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No K.C. Masterpiece Sunday for the Chiefs, but …

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If this is as bad as it gets for the Chiefs, winning by 12 points on a day when the offensive line was a sieve, throw a parade. Phenom quarterback Patrick Mahomes was sacked five times, knocked around all day, and the Cards had five more tackles for loss. This will be a long week for left tackle Eric Fisher, who was abused by Arizona’s Chandler Jones, and it may have started during the game. The coaching staff, tight end Travis Kelce implied, lit into the offense during the 26-14 win. “From what the coaches were expressing out there,” Kelce told me, “the way we played was just unacceptable. We say that because we’ve been able to roll on just about everyone we’ve played.”

As a team, the Chiefs should be happy that the Cardinals gambled by sending extra rushers, and got home pretty consistently. Instead of playing max coverage, Arizona pressured Mahomes … and it worked some, and Mahomes burned the Cards some. After the game, I sat in coach Andy Reid’s office, and he preferred to look at the glass half-full. “Today, Patrick learned a ton off a few of the different looks that he got,” Reid said. “The one neat thing about him is that you might fool him once, but you normally don’t fool him twice.”

My takeaway from watching this team over the last two months was reinforced on the first drive of the day. Seventy-five yards, three plays, 56 seconds … Chiefs 7, Cards 0. It looked like it’d be 52-10. A football field is 53.5 yards wide, and the Chiefs use about 53 of those yards. On this first touchdown, it was a great illustration of stretching the defense from boundary to boundary. Then, for Mahomes, he picks the defensive poison.

On this play, Kareem Hunt motioned out of the backfield wide to the right boundary. Wideout Chris Conley was inside Hunt about six yards closer to the formation, and Tyreek Hill snug to the formation in the right slot. Tight end Demetrius Harris was flanked left, and wideout Demarcus Robinson split wide left, near the boundary. Five receivers, probably 48 yards apart. The Cards countered with a two-deep-safety look, but think how difficult it is. The safety on the offensive right, Tre Boston, had to figure out among three routes—a deep corner by Hunt, a medium in-cut by Conley, or a deep post by Hill, one of the fastest men in football—whom to cover. Once Hill got past his coverman, corner Brandon Williams, Mahomes lofted the ball up the middle of the field, and Williams, with the ball in the air, was already motioning to the safety, like, Where are you! And the safety had to be countering, You try to account for three guys at once—with two of them being sub-4.4 guys! The 37-yard touchdown looked too easy. Mahomes has had a lot of those this year.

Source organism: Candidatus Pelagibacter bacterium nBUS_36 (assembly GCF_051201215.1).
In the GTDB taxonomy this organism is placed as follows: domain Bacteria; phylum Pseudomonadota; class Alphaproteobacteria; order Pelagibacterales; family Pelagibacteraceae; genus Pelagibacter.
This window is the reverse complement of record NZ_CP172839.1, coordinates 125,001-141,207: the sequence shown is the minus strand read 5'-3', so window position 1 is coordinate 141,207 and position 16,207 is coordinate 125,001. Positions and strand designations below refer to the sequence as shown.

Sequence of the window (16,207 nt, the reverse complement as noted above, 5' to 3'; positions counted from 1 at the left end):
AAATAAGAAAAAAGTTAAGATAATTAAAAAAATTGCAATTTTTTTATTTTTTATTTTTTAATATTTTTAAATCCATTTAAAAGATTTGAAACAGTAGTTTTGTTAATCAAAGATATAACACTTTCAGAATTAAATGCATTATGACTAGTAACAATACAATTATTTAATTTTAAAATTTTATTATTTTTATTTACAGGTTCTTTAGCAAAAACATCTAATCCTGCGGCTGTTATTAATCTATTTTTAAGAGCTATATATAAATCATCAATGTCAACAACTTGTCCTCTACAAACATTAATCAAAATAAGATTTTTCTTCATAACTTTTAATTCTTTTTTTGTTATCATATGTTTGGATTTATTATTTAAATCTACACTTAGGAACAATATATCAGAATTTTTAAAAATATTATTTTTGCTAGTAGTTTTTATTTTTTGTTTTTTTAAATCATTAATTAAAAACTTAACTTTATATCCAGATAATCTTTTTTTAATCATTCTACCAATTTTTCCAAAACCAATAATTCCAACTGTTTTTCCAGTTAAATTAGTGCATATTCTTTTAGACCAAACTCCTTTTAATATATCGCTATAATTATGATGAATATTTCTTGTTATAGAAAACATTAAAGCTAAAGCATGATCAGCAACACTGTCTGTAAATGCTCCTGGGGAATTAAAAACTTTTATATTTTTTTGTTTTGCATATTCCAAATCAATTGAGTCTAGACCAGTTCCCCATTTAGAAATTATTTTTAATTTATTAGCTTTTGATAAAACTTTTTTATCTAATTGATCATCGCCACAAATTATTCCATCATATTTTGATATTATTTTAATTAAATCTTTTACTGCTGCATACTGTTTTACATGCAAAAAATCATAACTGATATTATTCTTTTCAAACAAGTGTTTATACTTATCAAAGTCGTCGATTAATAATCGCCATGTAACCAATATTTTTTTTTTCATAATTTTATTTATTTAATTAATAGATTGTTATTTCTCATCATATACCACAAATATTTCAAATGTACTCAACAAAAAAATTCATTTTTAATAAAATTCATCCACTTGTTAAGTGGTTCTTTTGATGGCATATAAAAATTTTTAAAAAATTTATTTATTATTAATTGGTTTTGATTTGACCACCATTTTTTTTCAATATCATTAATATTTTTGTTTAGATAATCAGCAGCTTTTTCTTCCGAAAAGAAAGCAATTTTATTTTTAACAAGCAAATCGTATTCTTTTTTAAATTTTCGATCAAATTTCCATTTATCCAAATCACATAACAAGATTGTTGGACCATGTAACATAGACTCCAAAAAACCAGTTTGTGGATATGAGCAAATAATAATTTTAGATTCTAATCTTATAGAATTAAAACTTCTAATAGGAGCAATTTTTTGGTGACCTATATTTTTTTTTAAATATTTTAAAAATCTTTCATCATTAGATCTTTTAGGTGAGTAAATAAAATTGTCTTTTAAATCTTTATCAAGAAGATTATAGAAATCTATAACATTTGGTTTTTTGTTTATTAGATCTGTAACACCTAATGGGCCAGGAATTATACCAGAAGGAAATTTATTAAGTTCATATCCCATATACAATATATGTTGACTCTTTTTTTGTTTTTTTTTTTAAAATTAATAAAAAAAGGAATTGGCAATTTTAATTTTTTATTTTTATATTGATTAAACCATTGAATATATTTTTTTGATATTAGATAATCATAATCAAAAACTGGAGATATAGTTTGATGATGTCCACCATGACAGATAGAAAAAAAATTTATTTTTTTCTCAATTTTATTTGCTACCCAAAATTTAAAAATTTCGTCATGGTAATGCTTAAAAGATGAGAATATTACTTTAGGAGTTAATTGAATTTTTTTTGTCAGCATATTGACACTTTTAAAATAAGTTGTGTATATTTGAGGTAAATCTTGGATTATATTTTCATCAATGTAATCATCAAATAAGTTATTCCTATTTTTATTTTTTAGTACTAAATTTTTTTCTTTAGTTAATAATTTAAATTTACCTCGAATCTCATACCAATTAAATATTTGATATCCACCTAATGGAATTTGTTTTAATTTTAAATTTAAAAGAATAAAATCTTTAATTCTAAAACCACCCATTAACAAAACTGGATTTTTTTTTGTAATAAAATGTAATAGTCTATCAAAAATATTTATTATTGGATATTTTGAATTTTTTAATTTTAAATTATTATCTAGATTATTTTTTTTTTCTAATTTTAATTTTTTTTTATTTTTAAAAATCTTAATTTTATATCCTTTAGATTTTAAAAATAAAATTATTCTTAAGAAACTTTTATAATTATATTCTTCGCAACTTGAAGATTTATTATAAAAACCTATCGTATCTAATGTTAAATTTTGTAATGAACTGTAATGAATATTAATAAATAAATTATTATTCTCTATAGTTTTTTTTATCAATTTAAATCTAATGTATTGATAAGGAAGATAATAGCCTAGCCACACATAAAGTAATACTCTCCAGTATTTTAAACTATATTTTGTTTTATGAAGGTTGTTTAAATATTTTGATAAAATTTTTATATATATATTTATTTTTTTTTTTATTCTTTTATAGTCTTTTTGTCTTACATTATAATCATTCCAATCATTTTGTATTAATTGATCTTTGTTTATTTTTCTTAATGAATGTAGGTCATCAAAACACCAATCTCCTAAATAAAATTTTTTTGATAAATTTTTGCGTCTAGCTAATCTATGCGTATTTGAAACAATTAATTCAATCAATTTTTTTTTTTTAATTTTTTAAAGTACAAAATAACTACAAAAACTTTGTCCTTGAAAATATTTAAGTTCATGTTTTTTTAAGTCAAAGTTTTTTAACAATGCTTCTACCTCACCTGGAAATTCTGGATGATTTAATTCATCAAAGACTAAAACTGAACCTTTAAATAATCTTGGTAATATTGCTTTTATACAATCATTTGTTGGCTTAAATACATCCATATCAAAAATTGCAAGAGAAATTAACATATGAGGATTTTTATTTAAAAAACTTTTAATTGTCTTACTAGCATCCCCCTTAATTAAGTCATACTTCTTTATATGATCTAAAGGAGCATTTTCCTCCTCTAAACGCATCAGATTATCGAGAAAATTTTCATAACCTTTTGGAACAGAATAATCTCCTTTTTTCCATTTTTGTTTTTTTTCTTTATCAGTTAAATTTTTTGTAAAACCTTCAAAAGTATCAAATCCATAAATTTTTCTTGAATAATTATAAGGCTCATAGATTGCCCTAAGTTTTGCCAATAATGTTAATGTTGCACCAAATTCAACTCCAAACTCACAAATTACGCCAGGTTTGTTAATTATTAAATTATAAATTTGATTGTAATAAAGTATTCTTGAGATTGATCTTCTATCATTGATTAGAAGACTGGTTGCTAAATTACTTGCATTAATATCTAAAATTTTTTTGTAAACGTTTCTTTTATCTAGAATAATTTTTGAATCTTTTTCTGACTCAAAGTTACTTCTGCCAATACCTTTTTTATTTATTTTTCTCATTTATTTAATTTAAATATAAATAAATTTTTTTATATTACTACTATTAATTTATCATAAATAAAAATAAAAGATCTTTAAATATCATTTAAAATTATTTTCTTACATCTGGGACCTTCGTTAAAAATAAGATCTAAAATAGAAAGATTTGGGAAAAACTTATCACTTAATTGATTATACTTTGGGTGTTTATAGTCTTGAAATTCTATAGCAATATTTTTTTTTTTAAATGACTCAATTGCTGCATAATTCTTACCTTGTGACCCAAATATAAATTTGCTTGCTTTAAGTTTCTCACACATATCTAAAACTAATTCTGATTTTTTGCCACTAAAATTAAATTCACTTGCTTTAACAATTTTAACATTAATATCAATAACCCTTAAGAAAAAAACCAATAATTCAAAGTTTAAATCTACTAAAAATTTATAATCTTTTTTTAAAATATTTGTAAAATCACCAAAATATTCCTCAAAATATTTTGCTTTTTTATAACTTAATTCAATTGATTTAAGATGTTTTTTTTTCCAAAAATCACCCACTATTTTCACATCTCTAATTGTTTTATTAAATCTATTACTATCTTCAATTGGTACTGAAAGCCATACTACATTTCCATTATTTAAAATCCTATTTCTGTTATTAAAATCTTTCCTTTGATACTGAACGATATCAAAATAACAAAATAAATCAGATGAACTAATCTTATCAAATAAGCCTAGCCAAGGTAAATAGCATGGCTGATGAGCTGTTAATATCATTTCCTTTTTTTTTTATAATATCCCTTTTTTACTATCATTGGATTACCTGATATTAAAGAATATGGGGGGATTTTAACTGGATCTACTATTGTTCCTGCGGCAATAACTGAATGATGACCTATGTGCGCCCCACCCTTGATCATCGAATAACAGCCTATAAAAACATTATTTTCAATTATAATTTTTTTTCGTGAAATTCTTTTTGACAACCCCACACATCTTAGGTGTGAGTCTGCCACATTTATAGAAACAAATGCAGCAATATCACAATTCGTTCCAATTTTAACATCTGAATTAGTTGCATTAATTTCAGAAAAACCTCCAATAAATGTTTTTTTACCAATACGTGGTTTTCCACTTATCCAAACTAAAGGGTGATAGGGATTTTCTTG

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Why Bill Belichick isn’t retiring anytime soon

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Bill Belichick turned 67 the other day, which is about the time most normal human beings are seriously pondering retirement. There’s no indication Belichick is. With 56 more coaching victories (regular season and postseason), Belichick would become the NFL’s all-time winningest coach. Top three in wins now: Don Shula 347, George Halas 324, Belichick 292. Shula coached 33 seasons and Halas 40; Belichick has coached 24, and in fairness to the leaders, Shula coached half of his career in 14-game seasons, and the majority of Halas’ years were 12-game regular seasons.

What’s interesting to me is how few of the best coaches ever coached this late in their lives. In fact, 12 of the 15 winningest coaches have not coached, or did not coach, at age 67 or older. Belichick will make that 11 of 15 this fall.